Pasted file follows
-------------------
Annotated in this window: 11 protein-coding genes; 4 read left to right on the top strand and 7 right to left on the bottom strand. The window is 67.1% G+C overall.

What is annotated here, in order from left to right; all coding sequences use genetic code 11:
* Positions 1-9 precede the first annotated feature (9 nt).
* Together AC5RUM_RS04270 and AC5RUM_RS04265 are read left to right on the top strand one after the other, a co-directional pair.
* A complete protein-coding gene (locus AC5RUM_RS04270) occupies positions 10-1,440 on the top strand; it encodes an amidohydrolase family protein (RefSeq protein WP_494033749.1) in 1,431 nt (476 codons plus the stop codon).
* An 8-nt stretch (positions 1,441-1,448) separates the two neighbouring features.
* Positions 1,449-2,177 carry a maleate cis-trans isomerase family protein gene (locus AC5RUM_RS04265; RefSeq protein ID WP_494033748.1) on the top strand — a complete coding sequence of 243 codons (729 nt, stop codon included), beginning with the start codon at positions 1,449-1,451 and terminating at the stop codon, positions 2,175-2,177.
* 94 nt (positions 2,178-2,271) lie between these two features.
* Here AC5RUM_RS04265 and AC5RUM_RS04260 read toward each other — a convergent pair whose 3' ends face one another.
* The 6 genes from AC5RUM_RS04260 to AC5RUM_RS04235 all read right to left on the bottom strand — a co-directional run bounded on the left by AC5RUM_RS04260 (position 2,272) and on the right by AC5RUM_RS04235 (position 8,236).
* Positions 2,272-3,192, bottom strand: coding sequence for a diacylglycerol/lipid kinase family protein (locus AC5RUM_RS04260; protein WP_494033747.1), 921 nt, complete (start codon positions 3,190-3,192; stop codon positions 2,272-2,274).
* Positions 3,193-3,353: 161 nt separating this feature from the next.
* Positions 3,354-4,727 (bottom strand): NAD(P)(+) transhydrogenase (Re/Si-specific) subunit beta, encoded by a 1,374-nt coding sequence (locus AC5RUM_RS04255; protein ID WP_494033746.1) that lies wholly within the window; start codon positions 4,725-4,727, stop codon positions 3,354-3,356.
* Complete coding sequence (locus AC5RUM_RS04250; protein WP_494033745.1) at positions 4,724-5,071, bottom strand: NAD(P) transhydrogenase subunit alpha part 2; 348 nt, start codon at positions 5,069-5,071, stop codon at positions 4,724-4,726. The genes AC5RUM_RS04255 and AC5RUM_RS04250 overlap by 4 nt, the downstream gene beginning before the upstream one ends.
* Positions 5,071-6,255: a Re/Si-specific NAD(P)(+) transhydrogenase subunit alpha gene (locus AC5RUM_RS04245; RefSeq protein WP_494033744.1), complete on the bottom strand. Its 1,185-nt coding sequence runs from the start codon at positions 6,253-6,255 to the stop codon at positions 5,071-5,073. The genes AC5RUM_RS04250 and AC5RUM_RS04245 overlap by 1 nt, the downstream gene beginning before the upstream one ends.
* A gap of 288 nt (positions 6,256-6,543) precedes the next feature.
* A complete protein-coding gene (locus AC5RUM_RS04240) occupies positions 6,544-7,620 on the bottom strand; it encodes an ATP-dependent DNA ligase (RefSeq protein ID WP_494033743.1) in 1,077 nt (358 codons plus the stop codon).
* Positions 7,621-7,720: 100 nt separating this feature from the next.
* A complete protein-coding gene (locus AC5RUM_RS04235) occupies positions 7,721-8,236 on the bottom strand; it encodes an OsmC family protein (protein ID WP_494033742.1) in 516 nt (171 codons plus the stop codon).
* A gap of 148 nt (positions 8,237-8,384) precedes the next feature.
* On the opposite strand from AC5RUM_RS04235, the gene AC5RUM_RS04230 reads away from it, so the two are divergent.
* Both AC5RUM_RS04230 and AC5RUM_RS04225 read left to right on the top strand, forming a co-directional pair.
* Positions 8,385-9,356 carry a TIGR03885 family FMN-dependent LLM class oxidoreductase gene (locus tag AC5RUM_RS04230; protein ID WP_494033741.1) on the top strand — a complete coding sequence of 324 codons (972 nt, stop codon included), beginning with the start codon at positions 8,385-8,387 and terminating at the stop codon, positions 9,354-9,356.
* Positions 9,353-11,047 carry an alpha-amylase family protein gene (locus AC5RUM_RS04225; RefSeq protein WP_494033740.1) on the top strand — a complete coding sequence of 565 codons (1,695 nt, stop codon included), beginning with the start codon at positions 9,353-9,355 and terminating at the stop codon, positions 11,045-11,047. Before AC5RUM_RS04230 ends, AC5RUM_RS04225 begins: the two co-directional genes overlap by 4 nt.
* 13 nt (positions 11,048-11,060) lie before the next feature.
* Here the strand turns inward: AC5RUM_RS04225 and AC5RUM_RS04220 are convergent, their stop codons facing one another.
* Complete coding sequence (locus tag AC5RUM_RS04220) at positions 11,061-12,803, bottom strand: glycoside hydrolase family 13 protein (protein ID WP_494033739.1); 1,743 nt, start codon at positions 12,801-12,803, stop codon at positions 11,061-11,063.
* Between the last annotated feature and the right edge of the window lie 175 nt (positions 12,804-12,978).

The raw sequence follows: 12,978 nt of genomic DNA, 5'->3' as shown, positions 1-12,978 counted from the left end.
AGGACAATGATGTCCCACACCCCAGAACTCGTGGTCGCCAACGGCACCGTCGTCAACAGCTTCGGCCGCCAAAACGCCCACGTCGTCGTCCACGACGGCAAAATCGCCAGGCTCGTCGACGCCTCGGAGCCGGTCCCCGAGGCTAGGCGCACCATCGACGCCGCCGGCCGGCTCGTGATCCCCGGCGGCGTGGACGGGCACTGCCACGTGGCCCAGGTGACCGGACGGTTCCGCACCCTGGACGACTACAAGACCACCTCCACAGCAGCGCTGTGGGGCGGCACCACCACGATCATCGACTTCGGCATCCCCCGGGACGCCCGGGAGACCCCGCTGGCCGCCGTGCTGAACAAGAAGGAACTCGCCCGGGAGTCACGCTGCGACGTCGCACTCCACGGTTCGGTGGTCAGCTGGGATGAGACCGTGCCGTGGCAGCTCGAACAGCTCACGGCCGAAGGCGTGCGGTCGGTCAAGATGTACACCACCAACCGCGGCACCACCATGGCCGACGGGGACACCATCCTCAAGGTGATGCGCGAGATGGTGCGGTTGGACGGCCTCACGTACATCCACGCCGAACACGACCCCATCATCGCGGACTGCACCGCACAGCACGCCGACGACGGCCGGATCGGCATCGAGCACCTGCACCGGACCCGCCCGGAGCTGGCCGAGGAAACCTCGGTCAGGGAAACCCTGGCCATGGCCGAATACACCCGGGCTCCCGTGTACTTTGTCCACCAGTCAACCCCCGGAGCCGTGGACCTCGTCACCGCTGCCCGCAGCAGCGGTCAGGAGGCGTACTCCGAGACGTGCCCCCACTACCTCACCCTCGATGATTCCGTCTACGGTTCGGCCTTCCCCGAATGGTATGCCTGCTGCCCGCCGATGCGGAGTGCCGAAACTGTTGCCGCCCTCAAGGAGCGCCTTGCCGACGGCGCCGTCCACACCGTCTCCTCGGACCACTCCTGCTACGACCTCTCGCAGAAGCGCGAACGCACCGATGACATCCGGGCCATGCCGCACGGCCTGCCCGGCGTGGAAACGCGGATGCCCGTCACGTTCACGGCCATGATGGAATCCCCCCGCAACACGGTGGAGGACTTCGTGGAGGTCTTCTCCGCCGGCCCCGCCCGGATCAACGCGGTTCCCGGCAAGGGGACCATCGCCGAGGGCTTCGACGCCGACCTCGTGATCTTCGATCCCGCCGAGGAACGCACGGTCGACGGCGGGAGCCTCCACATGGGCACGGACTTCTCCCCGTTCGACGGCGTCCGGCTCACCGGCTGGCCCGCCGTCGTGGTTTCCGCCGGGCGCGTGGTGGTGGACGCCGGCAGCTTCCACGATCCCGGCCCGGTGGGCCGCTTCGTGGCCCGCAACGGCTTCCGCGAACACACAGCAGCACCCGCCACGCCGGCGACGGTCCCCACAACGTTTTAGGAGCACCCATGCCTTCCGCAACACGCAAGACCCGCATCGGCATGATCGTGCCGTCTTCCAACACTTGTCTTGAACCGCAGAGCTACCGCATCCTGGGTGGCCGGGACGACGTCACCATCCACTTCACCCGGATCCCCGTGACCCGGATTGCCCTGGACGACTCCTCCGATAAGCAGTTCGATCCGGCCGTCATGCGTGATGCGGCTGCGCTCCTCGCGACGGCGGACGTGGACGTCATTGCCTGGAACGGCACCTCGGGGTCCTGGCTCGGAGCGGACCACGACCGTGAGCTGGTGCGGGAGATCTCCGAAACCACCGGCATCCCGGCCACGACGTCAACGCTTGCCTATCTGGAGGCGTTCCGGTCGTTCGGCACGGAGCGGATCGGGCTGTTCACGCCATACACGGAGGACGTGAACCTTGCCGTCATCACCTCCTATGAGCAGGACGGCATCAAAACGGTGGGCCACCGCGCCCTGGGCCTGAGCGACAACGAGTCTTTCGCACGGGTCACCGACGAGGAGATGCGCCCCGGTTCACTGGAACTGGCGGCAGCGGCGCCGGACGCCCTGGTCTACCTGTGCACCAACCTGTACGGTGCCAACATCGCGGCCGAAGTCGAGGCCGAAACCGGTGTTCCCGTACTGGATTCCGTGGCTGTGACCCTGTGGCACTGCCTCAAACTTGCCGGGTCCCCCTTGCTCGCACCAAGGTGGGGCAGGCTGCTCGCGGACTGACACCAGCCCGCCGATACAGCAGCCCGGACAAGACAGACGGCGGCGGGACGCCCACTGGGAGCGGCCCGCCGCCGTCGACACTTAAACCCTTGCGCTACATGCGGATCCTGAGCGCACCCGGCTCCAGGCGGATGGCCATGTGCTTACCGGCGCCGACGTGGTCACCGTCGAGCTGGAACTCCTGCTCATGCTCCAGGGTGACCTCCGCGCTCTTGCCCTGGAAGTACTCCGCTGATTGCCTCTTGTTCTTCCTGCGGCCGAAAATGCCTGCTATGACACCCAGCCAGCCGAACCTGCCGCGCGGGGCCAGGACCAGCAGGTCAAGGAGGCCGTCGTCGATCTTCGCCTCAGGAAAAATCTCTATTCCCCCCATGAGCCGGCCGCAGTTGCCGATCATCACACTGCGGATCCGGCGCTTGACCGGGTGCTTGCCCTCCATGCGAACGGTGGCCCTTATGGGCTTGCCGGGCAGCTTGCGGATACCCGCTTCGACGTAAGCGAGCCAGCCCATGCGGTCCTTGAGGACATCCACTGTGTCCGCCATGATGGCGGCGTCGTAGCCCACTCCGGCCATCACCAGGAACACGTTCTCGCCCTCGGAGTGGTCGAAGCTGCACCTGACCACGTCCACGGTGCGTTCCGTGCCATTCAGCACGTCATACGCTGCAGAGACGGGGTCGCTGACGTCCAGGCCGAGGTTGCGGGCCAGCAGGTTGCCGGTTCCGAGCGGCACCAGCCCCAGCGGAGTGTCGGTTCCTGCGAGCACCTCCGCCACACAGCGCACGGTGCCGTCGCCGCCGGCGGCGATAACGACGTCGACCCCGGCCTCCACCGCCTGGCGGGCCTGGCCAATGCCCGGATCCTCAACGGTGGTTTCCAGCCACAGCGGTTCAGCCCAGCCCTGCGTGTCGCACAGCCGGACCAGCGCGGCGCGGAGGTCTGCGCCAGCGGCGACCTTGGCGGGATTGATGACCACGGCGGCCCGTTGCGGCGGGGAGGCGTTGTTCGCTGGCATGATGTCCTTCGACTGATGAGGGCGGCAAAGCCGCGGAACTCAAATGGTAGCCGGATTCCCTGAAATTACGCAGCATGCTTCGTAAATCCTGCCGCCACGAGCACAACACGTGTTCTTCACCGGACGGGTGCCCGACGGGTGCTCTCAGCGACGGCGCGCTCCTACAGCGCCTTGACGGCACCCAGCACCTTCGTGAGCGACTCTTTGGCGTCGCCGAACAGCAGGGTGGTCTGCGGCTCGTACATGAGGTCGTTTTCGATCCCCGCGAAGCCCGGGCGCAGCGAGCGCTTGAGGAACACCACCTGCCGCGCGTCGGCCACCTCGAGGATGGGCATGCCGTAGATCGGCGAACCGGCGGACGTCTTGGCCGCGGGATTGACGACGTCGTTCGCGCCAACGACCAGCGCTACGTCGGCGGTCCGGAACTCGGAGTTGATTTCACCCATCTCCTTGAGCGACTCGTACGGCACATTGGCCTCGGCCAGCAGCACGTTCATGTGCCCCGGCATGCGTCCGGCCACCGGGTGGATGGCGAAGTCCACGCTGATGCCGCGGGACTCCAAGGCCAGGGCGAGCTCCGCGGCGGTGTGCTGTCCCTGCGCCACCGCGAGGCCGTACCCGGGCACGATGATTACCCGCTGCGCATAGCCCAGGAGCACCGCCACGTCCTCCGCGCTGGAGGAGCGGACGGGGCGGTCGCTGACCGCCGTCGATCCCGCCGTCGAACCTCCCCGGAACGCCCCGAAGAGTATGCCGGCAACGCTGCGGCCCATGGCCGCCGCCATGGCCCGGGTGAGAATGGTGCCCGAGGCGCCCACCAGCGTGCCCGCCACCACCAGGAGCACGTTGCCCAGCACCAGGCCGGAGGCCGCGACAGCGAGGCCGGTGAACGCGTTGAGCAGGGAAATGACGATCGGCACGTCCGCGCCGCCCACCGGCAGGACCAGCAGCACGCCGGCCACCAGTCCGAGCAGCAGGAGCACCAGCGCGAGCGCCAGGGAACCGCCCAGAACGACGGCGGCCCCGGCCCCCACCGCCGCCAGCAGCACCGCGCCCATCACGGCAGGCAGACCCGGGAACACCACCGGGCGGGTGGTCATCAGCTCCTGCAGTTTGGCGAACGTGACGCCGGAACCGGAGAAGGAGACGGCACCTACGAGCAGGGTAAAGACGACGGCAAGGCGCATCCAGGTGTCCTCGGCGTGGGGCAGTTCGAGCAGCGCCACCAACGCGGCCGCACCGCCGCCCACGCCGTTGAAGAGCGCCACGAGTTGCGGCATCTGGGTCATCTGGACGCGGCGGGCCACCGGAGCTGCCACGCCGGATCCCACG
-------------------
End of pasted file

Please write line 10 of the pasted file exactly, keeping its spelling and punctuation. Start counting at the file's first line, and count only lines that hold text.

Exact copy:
* The 6 genes from AC5RUM_RS04260 to AC5RUM_RS04235 all read right to left on the bottom strand — a co-directional run bounded on the left by AC5RUM_RS04260 (position 2,272) and on the right by AC5RUM_RS04235 (position 8,236).